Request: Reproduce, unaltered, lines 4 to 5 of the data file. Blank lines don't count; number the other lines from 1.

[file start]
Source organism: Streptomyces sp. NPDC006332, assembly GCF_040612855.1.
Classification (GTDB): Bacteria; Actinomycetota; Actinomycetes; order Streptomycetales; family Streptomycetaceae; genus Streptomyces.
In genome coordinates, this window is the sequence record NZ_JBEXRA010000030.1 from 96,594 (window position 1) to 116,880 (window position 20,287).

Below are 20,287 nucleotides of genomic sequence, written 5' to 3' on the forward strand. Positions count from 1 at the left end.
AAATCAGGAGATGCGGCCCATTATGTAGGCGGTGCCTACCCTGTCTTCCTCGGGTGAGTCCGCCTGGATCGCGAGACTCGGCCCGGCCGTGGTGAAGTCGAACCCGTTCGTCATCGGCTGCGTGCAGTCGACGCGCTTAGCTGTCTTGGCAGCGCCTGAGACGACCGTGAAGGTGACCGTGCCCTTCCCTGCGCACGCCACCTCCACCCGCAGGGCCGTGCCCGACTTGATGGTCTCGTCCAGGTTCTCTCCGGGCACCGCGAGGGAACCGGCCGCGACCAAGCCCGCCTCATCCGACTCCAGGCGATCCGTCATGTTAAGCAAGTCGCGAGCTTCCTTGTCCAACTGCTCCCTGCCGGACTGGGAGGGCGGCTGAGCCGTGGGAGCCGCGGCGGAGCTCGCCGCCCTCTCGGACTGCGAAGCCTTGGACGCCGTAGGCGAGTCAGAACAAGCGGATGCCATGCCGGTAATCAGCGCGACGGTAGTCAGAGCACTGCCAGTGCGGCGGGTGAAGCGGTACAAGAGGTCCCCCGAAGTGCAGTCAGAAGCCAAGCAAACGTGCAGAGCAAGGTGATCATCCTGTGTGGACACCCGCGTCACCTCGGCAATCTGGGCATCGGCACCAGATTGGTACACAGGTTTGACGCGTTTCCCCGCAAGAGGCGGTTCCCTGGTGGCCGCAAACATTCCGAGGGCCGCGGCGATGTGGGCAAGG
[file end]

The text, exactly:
Below are 20,287 nucleotides of genomic sequence, written 5' to 3' on the forward strand. Positions count from 1 at the left end.
AAATCAGGAGATGCGGCCCATTATGTAGGCGGTGCCTACCCTGTCTTCCTCGGGTGAGTCCGCCTGGATCGCGAGACTCGGCCCGGCCGTGGTGAAGTCGAACCCGTTCGTCATCGGCTGCGTGCAGTCGACGCGCTTAGCTGTCTTGGCAGCGCCTGAGACGACCGTGAAGGTGACCGTGCCCTTCCCTGCGCACGCCACCTCCACCCGCAGGGCCGTGCCCGACTTGATGGTCTCGTCCAGGTTCTCTCCGGGCACCGCGAGGGAACCGGCCGCGACCAAGCCCGCCTCATCCGACTCCAGGCGATCCGTCATGTTAAGCAAGTCGCGAGCTTCCTTGTCCAACTGCTCCCTGCCGGACTGGGAGGGCGGCTGAGCCGTGGGAGCCGCGGCGGAGCTCGCCGCCCTCTCGGACTGCGAAGCCTTGGACGCCGTAGGCGAGTCAGAACAAGCGGATGCCATGCCGGTAATCAGCGCGACGGTAGTCAGAGCACTGCCAGTGCGGCGGGTGAAGCGGTACAAGAGGTCCCCCGAAGTGCAGTCAGAAGCCAAGCAAACGTGCAGAGCAAGGTGATCATCCTGTGTGGACACCCGCGTCACCTCGGCAATCTGGGCATCGGCACCAGATTGGTACACAGGTTTGACGCGTTTCCCCGCAAGAGGCGGTTCCCTGGTGGCCGCAAACATTCCGAGGGCCGCGGCGATGTGGGCAAGG